Plunge in vaccination rates in California
In California, the Department of Public Health reports 61 confirmed cases of measles so far this year - that's more than three times the amount reported the same time last year, and the second highest in the country.
The U.S. is seeing a rise of measles cases and experts say it could be due to the fact that parents aren't vaccinating their children as much.
This year the CDC reports as of August 25, there have been 592 confirmed cases in 21 states. As you can see by this chart, that's a big difference from previous years.
In fact, the Los Angeles Times reports parents in the state are deciding against vaccinating their kindergarten-age children at twice the rate they did seven years ago, despite it being a state law.
And in other states like Idaho, Illinois, Michigan and Vermont more than 4.5% of kindergartners last year were unvaccinated for non-medical reasons.
Measles is a highly contagious viral disease. It begins with a fever and is followed by an itchy rash along with several other uncomfortable symptoms. Most children get vaccinated around the time they turn 1, then again before they begin kindergarten.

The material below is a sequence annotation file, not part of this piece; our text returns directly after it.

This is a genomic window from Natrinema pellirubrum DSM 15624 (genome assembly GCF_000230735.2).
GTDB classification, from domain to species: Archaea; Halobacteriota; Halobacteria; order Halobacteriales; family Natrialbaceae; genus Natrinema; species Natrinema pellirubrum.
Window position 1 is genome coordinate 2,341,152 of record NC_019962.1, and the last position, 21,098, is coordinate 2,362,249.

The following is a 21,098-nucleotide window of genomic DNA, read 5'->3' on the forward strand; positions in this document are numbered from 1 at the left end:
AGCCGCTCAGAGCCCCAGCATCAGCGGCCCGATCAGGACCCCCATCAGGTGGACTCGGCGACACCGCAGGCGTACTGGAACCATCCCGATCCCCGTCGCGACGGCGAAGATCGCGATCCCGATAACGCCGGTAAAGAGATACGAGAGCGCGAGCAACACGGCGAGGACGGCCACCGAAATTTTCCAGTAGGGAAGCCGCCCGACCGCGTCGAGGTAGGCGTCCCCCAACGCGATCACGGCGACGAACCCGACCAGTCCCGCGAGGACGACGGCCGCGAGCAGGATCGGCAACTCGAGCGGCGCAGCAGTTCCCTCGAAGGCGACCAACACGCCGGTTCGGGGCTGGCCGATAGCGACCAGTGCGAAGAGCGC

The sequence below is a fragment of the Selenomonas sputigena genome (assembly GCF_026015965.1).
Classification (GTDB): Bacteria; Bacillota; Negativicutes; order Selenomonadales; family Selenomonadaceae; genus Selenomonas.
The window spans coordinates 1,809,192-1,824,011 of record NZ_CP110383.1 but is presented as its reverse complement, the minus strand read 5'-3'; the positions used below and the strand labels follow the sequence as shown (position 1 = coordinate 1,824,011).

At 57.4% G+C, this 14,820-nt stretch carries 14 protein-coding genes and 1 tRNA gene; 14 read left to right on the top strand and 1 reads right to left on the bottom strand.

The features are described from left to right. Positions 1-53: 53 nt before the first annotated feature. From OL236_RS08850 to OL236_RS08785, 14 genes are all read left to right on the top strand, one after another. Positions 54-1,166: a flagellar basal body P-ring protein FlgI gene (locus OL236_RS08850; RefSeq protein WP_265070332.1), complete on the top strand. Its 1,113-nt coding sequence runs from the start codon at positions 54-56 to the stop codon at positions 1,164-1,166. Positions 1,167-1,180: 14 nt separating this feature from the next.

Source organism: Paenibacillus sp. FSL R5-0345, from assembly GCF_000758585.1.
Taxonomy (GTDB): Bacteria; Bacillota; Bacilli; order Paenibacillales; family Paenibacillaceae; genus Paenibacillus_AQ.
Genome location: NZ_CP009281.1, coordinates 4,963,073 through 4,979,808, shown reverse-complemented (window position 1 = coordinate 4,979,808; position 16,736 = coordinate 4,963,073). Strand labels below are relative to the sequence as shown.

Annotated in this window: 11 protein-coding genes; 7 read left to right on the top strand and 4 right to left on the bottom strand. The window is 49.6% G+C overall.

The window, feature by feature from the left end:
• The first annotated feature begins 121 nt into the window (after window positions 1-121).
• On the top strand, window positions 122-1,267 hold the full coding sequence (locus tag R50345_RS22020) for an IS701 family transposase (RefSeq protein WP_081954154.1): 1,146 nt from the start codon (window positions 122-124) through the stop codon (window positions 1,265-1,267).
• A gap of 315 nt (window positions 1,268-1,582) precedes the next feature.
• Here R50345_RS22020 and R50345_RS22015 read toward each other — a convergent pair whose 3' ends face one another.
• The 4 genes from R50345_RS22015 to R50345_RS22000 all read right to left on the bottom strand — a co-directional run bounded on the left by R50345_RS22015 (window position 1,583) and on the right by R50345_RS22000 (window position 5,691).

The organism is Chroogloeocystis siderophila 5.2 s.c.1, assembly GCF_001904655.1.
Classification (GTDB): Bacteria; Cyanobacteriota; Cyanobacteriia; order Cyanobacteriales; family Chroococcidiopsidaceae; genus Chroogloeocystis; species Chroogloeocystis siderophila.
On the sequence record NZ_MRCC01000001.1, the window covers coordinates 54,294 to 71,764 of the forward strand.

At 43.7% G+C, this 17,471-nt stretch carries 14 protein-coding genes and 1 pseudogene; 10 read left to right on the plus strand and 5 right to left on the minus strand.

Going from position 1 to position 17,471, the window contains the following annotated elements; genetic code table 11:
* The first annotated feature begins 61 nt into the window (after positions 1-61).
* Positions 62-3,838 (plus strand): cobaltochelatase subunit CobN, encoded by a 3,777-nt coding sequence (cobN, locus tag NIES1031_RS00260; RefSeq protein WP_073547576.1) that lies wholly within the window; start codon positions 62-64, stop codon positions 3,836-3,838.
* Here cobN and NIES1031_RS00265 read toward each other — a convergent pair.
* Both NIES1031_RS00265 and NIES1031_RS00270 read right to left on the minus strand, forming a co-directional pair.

From 2 to 5 percent of people don't respond to their first dose of the vaccine... But more than 99 percent of people develop immunity to measles after two doses, which is why it can be very helpful. So why the push back?
There are a couple of reasons. Some believe the vaccinations can cause autism in their children, a theory scientists have not supported. Other parents believe there are more benefits to feeding their children a healthy diet, rather than treating them with medicine. Even celebrities like Jenny McCarthy and Aidan Quinn have voiced support for the anti-vaccination movement.
Currently Ohio has the largest number of confirmed measles cases with at least 138 reported.
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